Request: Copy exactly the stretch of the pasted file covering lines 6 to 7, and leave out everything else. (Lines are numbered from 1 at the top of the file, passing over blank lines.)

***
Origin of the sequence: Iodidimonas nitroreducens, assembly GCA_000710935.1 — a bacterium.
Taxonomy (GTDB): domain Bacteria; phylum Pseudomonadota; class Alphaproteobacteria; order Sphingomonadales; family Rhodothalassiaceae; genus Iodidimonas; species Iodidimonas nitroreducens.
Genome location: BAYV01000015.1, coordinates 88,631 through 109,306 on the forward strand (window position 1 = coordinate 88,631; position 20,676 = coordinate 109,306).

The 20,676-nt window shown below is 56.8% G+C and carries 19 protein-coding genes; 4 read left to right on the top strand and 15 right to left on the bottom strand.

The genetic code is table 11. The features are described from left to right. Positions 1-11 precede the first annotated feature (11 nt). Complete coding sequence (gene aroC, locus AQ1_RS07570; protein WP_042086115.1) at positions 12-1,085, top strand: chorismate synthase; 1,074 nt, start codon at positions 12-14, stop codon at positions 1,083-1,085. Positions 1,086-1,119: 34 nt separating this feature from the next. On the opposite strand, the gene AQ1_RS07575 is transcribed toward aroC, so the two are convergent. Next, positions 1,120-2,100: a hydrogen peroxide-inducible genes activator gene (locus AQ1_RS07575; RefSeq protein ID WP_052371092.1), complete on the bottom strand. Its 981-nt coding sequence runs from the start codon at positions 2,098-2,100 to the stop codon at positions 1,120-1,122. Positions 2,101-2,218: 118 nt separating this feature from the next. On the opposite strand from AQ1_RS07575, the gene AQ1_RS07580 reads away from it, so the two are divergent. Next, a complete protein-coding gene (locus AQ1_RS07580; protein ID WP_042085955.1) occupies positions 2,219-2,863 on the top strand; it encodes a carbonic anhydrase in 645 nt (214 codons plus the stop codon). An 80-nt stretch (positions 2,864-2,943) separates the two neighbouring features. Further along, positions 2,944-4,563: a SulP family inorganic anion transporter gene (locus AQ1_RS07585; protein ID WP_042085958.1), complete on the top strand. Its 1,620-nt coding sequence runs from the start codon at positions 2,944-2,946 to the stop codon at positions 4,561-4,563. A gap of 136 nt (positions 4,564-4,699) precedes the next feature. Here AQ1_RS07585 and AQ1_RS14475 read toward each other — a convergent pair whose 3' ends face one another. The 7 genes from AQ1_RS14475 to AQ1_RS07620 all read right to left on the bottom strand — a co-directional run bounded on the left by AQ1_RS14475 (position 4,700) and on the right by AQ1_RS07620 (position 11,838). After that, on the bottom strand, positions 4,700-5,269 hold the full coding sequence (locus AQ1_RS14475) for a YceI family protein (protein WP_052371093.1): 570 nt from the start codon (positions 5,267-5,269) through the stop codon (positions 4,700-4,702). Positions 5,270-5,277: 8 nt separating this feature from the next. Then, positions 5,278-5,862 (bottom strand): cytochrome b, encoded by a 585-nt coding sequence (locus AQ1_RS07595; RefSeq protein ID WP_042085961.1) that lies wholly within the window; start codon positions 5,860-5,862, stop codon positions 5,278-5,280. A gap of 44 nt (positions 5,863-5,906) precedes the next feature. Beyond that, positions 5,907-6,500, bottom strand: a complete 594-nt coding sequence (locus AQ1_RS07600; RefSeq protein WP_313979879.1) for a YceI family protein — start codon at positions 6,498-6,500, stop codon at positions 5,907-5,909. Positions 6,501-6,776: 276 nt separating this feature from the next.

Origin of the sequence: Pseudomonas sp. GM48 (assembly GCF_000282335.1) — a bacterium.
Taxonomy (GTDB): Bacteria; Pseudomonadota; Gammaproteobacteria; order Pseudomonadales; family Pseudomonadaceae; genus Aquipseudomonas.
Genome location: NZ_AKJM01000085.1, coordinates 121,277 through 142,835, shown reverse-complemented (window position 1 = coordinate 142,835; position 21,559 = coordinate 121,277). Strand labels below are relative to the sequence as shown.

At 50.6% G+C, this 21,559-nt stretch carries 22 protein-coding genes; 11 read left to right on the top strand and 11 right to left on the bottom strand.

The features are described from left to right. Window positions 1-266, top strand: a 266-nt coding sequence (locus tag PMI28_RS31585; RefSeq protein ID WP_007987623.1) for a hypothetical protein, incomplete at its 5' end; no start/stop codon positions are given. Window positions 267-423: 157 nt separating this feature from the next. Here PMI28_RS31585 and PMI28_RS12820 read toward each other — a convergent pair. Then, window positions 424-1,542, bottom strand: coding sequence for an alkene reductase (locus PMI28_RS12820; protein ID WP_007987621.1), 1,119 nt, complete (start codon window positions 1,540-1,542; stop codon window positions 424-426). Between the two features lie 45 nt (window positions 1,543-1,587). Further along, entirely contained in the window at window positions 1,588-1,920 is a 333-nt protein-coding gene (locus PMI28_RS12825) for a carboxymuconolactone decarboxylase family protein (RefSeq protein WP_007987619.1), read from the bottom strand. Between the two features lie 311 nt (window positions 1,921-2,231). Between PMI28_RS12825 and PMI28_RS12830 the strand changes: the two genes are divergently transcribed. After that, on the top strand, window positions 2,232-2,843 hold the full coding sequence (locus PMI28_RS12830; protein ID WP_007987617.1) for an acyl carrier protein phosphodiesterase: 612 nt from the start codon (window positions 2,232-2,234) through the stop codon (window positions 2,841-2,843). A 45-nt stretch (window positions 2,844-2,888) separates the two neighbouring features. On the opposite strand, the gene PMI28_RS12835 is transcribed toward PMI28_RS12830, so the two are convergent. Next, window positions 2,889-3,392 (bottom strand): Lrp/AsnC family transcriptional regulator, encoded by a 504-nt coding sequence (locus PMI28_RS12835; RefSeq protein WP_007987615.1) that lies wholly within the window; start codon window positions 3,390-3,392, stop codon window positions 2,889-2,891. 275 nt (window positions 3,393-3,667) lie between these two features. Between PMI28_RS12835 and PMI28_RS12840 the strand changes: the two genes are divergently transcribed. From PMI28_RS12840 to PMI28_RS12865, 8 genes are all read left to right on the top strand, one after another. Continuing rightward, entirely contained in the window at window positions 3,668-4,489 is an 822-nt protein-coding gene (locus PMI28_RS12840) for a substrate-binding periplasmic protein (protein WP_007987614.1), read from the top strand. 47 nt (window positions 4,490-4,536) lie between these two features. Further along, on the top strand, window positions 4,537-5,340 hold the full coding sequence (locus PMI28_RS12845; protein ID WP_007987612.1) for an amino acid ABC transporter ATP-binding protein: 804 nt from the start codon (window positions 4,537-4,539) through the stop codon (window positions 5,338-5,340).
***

Origin of the sequence: Pseudomonas sp. GM48 (assembly GCF_000282335.1) — a bacterium.
Taxonomy (GTDB): Bacteria; Pseudomonadota; Gammaproteobacteria; order Pseudomonadales; family Pseudomonadaceae; genus Aquipseudomonas.